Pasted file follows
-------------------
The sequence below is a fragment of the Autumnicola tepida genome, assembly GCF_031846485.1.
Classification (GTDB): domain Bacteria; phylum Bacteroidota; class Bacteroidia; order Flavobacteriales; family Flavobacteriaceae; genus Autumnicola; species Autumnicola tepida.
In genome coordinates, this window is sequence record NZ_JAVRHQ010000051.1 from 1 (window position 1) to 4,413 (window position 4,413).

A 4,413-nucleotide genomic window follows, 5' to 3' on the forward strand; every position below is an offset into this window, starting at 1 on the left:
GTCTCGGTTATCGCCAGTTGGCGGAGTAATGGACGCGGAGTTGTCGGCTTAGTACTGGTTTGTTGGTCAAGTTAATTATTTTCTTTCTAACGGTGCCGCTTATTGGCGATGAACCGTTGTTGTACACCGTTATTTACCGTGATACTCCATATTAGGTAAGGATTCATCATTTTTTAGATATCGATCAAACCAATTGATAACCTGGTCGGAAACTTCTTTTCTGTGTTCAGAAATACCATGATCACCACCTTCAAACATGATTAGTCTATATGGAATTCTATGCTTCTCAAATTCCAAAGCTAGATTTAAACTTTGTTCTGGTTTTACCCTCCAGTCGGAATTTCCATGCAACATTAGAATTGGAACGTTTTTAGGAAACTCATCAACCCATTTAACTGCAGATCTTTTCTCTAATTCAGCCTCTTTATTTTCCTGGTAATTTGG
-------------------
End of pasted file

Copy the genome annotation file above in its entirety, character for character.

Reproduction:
The sequence below is a fragment of the Autumnicola tepida genome, assembly GCF_031846485.1.
Classification (GTDB): domain Bacteria; phylum Bacteroidota; class Bacteroidia; order Flavobacteriales; family Flavobacteriaceae; genus Autumnicola; species Autumnicola tepida.
In genome coordinates, this window is sequence record NZ_JAVRHQ010000051.1 from 1 (window position 1) to 4,413 (window position 4,413).

A 4,413-nucleotide genomic window follows, 5' to 3' on the forward strand; every position below is an offset into this window, starting at 1 on the left:
GTCTCGGTTATCGCCAGTTGGCGGAGTAATGGACGCGGAGTTGTCGGCTTAGTACTGGTTTGTTGGTCAAGTTAATTATTTTCTTTCTAACGGTGCCGCTTATTGGCGATGAACCGTTGTTGTACACCGTTATTTACCGTGATACTCCATATTAGGTAAGGATTCATCATTTTTTAGATATCGATCAAACCAATTGATAACCTGGTCGGAAACTTCTTTTCTGTGTTCAGAAATACCATGATCACCACCTTCAAACATGATTAGTCTATATGGAATTCTATGCTTCTCAAATTCCAAAGCTAGATTTAAACTTTGTTCTGGTTTTACCCTCCAGTCGGAATTTCCATGCAACATTAGAATTGGAACGTTTTTAGGAAACTCATCAACCCATTTAACTGCAGATCTTTTCTCTAATTCAGCCTCTTTATTTTCCTGGTAATTTGG